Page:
crust is not directly available to plants.
Sulfur (S) is a part of every living cell and is important to the formation of proteins. Unlike
the other secondary macronutrients like calcium and magnesium (which plants take up as cations),
S is absorbed primarily as the SO42- anion. It can also enter plant leaves
from the air as dioxide (SO2) gas.
(S) that may be available throughout the season. Increasing levels of organic matter aid
water-holding capacity, mineralization, biological activity, and the water and air infiltration
Soil test values for immobile nutrients like
One of three primary macronutrients, phosphorus (P) is essential for plant growth, and a plant
must access it to complete its normal production cycle. Plants absorb P from the soil as
primary and secondary orthophosphates (H2PO4- and HPO42-).
Potassium (K) is one of the essential macronutrients nutrients and is taken up in significant
amounts by crops. Potassium is vital to photosynthesis, protein synthesis and many other
functions in plants. It’s classified as a macronutrient, as are nitrogen (N) and phosphorus
(P). Plants take up K in its ionic form (K+).
(K) are analyzed and treated much differently than those for mobile nutrients. Unlike
like N and S, for which the total amount in the soil is read, immobile nutrients require the use
of extractants (chemical solutions to mimic root and soil processes) to simulate nutrient
throughout the growing season.
The soil test value of immobile nutrients is not a measure of the total quantity of nutrients in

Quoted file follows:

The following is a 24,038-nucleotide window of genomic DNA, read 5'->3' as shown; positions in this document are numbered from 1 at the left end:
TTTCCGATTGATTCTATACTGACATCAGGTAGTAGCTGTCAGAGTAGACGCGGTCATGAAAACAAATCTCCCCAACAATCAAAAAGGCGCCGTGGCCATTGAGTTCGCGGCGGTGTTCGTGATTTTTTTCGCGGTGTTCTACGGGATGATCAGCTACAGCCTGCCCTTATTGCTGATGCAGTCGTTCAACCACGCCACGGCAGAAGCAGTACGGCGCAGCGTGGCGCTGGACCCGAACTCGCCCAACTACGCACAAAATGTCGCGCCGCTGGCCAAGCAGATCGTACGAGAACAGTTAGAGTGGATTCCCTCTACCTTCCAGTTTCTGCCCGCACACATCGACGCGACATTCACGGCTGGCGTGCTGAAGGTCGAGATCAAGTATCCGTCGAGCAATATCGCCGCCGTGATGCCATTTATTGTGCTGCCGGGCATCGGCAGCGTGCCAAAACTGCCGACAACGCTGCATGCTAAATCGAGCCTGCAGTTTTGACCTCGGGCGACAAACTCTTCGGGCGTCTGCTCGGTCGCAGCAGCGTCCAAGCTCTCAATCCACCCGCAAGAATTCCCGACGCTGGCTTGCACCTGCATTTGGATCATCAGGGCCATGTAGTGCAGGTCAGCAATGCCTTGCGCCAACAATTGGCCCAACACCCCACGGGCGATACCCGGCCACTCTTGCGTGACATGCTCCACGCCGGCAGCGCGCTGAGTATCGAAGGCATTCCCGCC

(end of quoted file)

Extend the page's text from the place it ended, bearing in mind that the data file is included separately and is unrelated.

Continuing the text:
soil, but simply what will be available within a growing season. Some extractants and methods
better suited for particular soils. For Phosphorus, Bray 1, Bray 2, Mehlich 3, or Sodium
(Olsen) are typically used; and for K, ammonium acetate, Modified Morgan, sodium acetate or
3 are typically used. The nutrient extraction process not only measures current nutrient
but also estimates nutrient availability throughout the season.
Cation Exchange Capacity (CEC)
Cation Exchange Capacity (CEC)
CEC helps to explain why certain fertilizer elements such as positively charged potassium (K+),
calcium (Ca2+) and magnesium (Mg2+), as well as ammonium nitrogen are not as easily
leached from the soil as the negatively
charged ions, or anions, of nitrate nitrogen, sulfates or chlorides.
is the amount of positively charged cations that can be held by a given weight of soil,
and can greatly
affect nutrient mobility and uptake within the soil. Base cations include Ca2+,
K+ and Na+. Often, a percentage of each of these base cations is
represented on the report, and then
in relationship to the total CEC. Other ions that may be listed on a soil test report are H+,
NH4+, Al and Mn. Soil in general has a negative charge. When there are
more negative charges,
soil can hold more positive cations, such as hydrogen, magnesium, calcium, potassium, ammonium
sodium, which can attach like magnets. All of these components are important factors in the
and are worth the time to analyze or ask your lab technician for help with when it comes to
the meaning behind the numbers.
CEC Soil Analysis
CEC of Soil Types
0 to 10
Coarse Loams (Medium)
11 to 20
Fine Loams (Medium)
20 to 30
Clays/Clay Loams (Fine)
if OM > 20%
What’s the Bottom Line?
Today’s high-yielding hybrids and varieties remove more nutrients from the soil than previous
hybrids. This requires us to more closely monitor nutrient removal and fluctuations that can
in the soil profile. I would encourage most growers to soil-sample more frequently. If you are
soil-testing every four years, discuss the value of sampling every two years with your retailer
If your advisor does not have local nutrient recommendations tailored to your region, most, if
soil test labs will provide you with nutrient recommendations based on the intended crop, yield
and current soil test value. Remember to be attentive when it comes to providing a realistic
goal and any other information in order to achieve the most accurate nutrient